This was originally posted elsewhere in October of 2010
Seven years ago I was newly pregnant and excited that we would have our third child. Maybe a girl this time? I was leading a ministry to women and it had been a tough few months with the team. I decided not to tell them about the baby until the December meeting when we made those kinds of announcements. What a fun surprise!
The Monday before Thanksgiving I started to spot. We packed up the kiddos and ran into the doctor’s office. A good friend watched my boys. I had an ultrasound right away and we found out that we had lost the baby. Eight weeks and this child was gone. A blighted ovum they called it.
No. It as a person from the moment of conception.
We had no insurance and decided to wait for my body to ‘deliver’ naturally. It took four weeks. Four weeks of knowing I carried within me the death of a child and all the dreams that die with it. Only a handful of people even knew I was pregnant. How do you tell people you have miscarried when they didn’t even know you were expecting?
I finally told my gals on the team through an article in our newsletter for our meetings. Cowardly? Maybe. Heading into our final Christmas meeting I got a disturbing call from my church. We were to reschedule the meeting. Seriously? Find a new place in five days to move 40 women and about 80 kids? Impossible. I ended up on the phone with my pastor. I respect him greatly and on that day I let loose. All the grief and sorrow of this baby combined with the holidays and stress of a difficult season in leadership and now this? I let him have it and then quickly apologized. Then I shared that we had lost a baby and hormones and grief might be amplifying my anger.
We worked things out for that meeting to everyone’s satisfaction. It was a tough meeting with great strains and heavy demands on me personally. One perceptive woman came up to me and asked me if I was okay. Bless her heart. I shared about the miscarriage. Seven years later I still remember her kindness to me. She sent me a huge bouquet of flowers. Extravagantly beautiful lilies with bright colors. Not the kind of flowers you find in Wisconsin in December.
Every day I looked at those flowers in my kitchen and felt God’s extravagant love – to me.
I was scolded by some for not sharing my pain. “How dare you not tell me you lost your baby!” Really? This was a team member who had not made the last few months easy. I then called a friend who I knew had miscarried to whine. “Am I wrong to expect some compassion from people?” Her response: “Yes, you are.” Needless to say I never called her again for support in my grief process.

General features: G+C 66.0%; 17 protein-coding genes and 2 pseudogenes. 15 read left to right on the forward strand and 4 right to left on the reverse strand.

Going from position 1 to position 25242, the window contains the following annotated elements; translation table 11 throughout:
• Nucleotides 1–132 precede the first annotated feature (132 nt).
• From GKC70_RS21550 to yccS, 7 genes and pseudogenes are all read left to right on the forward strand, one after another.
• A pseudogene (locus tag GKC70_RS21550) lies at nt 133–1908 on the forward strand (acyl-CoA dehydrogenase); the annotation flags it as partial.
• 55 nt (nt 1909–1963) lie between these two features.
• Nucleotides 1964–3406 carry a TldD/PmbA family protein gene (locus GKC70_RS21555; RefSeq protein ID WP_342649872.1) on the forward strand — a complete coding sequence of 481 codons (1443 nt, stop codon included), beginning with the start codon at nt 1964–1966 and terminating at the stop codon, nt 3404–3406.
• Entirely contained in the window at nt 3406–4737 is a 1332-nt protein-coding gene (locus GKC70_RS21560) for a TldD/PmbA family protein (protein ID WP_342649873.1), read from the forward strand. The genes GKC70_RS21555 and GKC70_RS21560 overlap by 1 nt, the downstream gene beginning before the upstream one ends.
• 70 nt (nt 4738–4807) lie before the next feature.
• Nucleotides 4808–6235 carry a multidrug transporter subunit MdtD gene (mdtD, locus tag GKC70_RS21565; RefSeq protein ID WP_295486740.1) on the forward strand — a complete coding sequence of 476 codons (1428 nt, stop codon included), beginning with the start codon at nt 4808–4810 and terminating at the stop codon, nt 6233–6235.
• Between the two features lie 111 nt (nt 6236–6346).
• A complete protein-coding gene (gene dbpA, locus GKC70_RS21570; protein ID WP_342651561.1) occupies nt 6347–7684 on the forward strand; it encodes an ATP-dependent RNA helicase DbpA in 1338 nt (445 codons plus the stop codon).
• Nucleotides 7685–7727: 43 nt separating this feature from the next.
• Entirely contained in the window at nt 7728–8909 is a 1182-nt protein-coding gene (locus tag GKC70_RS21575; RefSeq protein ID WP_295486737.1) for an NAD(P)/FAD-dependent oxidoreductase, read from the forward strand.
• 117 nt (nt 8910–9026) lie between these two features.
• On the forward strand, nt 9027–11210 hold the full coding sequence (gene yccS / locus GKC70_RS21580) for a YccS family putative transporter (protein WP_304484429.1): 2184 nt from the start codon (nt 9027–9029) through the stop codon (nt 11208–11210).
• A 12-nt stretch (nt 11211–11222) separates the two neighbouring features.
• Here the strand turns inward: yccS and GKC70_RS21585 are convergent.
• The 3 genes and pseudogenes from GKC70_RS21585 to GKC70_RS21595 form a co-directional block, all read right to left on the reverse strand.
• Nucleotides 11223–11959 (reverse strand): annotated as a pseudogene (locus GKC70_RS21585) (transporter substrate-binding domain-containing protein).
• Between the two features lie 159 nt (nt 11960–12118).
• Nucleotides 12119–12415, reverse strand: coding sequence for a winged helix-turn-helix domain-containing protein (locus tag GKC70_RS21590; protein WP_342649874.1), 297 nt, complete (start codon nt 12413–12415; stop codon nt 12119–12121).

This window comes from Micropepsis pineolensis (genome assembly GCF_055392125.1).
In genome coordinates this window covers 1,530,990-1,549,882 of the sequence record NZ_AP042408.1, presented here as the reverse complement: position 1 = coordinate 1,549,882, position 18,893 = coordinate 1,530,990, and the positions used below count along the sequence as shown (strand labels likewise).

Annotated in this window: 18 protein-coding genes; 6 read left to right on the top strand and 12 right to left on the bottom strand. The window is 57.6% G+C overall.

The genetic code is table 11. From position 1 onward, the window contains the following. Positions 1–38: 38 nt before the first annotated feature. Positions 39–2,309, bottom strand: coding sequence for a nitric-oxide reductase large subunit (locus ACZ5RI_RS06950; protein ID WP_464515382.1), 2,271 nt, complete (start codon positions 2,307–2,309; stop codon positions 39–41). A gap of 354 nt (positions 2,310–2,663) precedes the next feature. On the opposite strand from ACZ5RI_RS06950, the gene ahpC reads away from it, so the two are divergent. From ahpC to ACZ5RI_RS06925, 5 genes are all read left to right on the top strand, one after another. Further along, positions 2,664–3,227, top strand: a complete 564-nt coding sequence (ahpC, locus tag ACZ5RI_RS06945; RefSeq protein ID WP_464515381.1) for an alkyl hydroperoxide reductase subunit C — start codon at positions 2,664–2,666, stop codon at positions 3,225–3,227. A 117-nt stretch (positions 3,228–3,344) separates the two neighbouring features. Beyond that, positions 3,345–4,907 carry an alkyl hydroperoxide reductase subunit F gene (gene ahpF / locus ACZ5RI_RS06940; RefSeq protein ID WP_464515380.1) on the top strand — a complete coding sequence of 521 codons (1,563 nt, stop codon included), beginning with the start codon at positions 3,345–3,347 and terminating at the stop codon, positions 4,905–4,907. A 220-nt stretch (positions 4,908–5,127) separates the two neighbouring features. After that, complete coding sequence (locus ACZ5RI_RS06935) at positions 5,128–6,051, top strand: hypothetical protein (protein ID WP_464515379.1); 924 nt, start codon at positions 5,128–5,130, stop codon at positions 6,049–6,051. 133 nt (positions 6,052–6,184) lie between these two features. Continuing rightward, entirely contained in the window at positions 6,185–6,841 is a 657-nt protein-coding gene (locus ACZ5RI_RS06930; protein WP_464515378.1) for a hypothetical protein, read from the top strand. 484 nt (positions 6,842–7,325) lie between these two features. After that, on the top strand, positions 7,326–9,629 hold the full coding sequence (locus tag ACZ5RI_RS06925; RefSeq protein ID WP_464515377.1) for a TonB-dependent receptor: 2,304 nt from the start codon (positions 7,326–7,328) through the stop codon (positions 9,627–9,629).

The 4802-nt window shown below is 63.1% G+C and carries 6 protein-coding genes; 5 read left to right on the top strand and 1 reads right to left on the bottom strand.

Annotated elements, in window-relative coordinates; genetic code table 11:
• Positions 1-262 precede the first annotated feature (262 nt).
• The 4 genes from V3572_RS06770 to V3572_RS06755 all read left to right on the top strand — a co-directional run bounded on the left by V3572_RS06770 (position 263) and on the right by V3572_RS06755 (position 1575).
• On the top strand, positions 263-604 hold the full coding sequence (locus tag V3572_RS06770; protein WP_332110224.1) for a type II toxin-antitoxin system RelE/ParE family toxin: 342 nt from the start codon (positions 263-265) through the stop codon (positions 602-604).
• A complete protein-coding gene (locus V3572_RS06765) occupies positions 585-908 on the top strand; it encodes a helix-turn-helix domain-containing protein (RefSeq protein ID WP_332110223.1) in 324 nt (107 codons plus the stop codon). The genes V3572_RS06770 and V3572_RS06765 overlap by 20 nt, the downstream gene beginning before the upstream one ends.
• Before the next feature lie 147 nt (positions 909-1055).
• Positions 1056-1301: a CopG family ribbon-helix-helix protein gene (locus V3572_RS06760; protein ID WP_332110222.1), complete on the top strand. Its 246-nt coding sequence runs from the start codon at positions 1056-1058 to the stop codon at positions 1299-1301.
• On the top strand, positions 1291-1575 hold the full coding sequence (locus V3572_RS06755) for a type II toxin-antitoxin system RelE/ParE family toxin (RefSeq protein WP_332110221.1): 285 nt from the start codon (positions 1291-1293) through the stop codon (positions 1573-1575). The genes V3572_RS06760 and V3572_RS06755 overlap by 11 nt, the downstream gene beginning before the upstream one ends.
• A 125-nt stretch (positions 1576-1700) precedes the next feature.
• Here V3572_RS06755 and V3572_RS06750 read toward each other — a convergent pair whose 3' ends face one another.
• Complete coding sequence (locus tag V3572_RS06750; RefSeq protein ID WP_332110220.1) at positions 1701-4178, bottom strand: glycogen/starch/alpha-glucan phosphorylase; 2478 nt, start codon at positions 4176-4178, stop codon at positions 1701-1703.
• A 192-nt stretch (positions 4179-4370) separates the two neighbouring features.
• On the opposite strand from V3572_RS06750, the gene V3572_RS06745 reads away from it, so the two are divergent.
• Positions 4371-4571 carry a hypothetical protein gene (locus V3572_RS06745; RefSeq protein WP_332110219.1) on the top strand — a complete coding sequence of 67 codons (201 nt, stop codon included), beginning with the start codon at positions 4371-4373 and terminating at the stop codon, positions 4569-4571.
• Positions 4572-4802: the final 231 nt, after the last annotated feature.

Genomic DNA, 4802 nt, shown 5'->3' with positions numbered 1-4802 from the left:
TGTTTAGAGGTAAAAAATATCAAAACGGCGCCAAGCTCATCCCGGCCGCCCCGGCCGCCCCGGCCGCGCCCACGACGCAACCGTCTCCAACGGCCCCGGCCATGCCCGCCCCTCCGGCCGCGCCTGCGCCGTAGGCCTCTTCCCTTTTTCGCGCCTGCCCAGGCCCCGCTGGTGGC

Still there were the flowers. As I reflect back on seven years ago and all the grief and pain and loss and the lack of support from so many people, even my husband. (“It wasn’t really a baby,” was his comment. He’s lucky he’s still alive today himself.) I try to focus instead on the flowers. One person, who barely knew me, extended such amazing love to me in my time of grief. I think I’m going to send her a note today to thank her again.
It’s a reminder to us all. Sometimes it is simply a kind word. Or a letter. Or maybe flowers to someone you hardly know, that might make all the difference in someone’s pain and grief and the trials and struggles in life, even years later. In this day and age we often forget the power of those simple expressions of care.
My baby is in heaven. We call it our “Glory Baby.” He or she is safe in the arms of Jesus. Free from a sinful world that reared its ugly head in my time of loss. Yet God still shone through in the understanding of my pastor when I melted down (we still work together and it’s great!), and in my memory of that one woman who I have not seen in years, who loved me right where I was at.
My heart goes out to any of you who are remembering lost loved ones during this holiday season. May you have good memories and even if you have tears, may you experience the love and kindness of God in amazing ways.